P70 MODULATION OF TLR2 REDUCES BRAIN INJURY FOLLOWING FOCAL ISCHEMIA AND REPERFUSION

Fang Hua, Jiang Ma, Tuanzhu Ha, Jim Kelley, David Williams, Race Kao, John Kalbfleisch, and Chuanfu Li. Depts of Surgery, Internal Medicine, Biometry and Medical Computing, East Tennessee State University, Johnson City, TN 37614

Recent studies have shown that Toll-like receptors (TLRs) contribute to ischemia/reperfusion (I/R) injury. In this study we investigated the effect of modulation of TLR2 on focal cerebral I/R injury. Pam3CSK4, a TLR2 specific ligand, was administered to mice 24 hrs before the mice were subjected to focal cerebral ischemia (1 hr) and reperfusion (24 hrs). Cerebral infarct size, blood brain barrier (BBB) permeability and expression of tight-junction proteins was examined after cerebral I/R. Modulation of TLR2 by Pam3CSK4 significantly reduced brain infarct size (1.9 ± 0.5% vs 9.4 ± 2.2%, p<0.05) compared with the untreated I/R group. Pam3CSK4 administration preserved BBB function as demonstrated by decreased leakage of serum albumin (0.528 ± 0.026 vs 0.771 ± 0.059) and Evans Blue (9.23 ± 0.72 μg/mg vs 12.56 ± 0.65 μg/mg) into brain tissue. Pam3CSK4 also blunted the decrease in occluding protein expression when compared with the untreated I/R group. In addition, Pam3CSK4 treatment reduced the acute (24 hr) mortality (4.3% vs 24.2%, p<0.05), preserved neurological function (8.22 ± 0.64 vs 3.91 ± 0.57, p<0.05), and attenuated brain edema following focal cerebral I/R injury. Our results suggest that modulation of TLR2, with a TLR2 specific ligand, will reduce the morbidity and mortality associated with focal ischemic brain injury. In addition, preservation of blood brain barrier function by modulation of TLR2 may be one of the mechanisms of the neuroprotection.

P71 BENEFICIAL EFFECTS OF ETHYL PYRUVATE IN A MOUSE MODEL OF SPINAL CORD INJURY

Tiziana Genovesea, Emanuela Espositoa,b, Emanuela Mazzona, Rosanna Di Paolaa, Rosaria Melib, Placido Bramantia, Mitchell P. Finkd, and Salvatore Cuzzocreaa,c. aIRCCS Centro Neurolesi "Bonino-Pulejo", Messina, Italy; bDepartment of Experimental Pharmacology, University of Naples "Federico II", Via D. Montesano 49, Naples, Italy; cDepartment of Clinical and Experimental Medicine and Pharmacology, School of Medicine, University of Messina, Italy; dDepartments of Critical Care Medicine, Surgery and Pharmacology, University of Pittsburgh School of Medicine, Pittsburgh, USA

Despite advances in the field of medicine, injury to the spinal cord remains a devastating problem. Contemporary management of the spinal cord injury (SCI) currently consists of supportive care and stabilization of the spine. Numerous pharmacologic therapies have been evaluated for the treatment of SCI, but none have met with significant success. The aim of the present study was to evaluate in a mouse model of SCI the effect of the treatment with ethyl pyruvate (EP), a simple aliphatic ester, which has been shown to have anti-inflammatory effects in previous numerous cell culture and animal studies. SCI was induced by the application of vascular clips (force of 24 g) to the dura via a four-level T5-T8 laminectomy in mice. SCI in mice resulted in severe trauma characterized by edema, neutrophil infiltration, production of inflammatory mediators, tissue damage, and apoptosis. Treatment with EP (75, 25, or 8.5 mg/kg) 1 and 6 h after the SCI significantly reduced the deleterious effects of SCI in a dose-dependent manner. Specifically, treatment with EP decreased (1) the degree of spinal cord inflammation and tissue injury (histological score); (2) neutrophil infiltration (myeloperoxidase activity); (3) nitrotyrosine formation; (4) pro-inflammmaory cytokines expression; (5) NF-κB activation; (6) ERK1/2 mitogen activated protein kinase phosphorylation; and (6) apoptosis (TUNEL staining, FAS ligand, Bax and Bcl-2 expression). Moreover, EP (75, 25, or 8.5 mg/kg) significantly ameliorated in a dose-dependent manner the loss of limb function (evaluated by motor recovery score). Taken together, our results demonstrate that EP treatment reduces the development of inflammation and tissue injury associated with spinal cord trauma.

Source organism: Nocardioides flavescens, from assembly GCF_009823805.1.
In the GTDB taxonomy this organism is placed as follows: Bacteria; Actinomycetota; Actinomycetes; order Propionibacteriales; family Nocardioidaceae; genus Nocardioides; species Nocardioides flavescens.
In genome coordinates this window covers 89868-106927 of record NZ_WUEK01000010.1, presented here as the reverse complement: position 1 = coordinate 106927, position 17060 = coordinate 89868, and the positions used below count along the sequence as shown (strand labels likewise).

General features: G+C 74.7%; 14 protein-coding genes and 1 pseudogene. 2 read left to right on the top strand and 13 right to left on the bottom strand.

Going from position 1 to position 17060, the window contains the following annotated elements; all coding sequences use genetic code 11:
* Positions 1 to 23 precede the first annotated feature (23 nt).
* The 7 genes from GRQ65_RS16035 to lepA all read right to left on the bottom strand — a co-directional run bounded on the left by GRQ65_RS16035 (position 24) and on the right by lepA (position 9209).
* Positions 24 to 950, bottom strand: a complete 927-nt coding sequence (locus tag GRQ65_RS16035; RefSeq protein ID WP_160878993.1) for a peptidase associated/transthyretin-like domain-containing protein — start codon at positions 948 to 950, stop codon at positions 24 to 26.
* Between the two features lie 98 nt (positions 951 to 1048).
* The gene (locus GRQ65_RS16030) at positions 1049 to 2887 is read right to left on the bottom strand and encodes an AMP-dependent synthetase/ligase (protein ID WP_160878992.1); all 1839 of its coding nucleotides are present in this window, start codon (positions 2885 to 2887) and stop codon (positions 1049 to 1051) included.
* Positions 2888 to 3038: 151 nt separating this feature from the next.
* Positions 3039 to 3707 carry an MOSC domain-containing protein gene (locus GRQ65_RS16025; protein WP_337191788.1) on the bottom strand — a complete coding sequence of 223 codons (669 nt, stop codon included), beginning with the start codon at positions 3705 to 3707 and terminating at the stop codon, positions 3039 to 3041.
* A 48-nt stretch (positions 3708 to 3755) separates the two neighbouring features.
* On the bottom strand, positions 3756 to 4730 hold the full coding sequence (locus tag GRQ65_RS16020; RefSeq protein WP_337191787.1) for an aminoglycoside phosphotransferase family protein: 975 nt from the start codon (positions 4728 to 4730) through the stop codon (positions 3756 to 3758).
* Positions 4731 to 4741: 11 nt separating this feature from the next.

P72 GITR-FC FUSION PROTEIN INHIBITS GITR TRIGGERING AND PROTECTS FROM THE INFLAMMATORY RESPONSE FOLLOWING SPINAL CORD INJURY

Salvatore Cuzzocrea, Giuseppe Nocentini, Tiziana Genovese#, Rodolfo Bianchini, Emanuela Mazzon#, Simona Ronchetti, Emanuela Esposito#, Di Paola Rosanna#, Placido Bramanti#, and Carlo Riccardi. *Dipartimento di Medicina Clinica e Sperimentale, Sezione di Farmacologia, Tossicologia e Chemioterapia, Università di Perugia, Italy. Dipartimento Clinico e Sperimentale di Medicina e Farmacologia, Torre Biologica, Policlinico Universitario, 98123 Messina, Italy; #IRCCS Centro Neurolesi "Bonino-Pulejo", Messina, Italy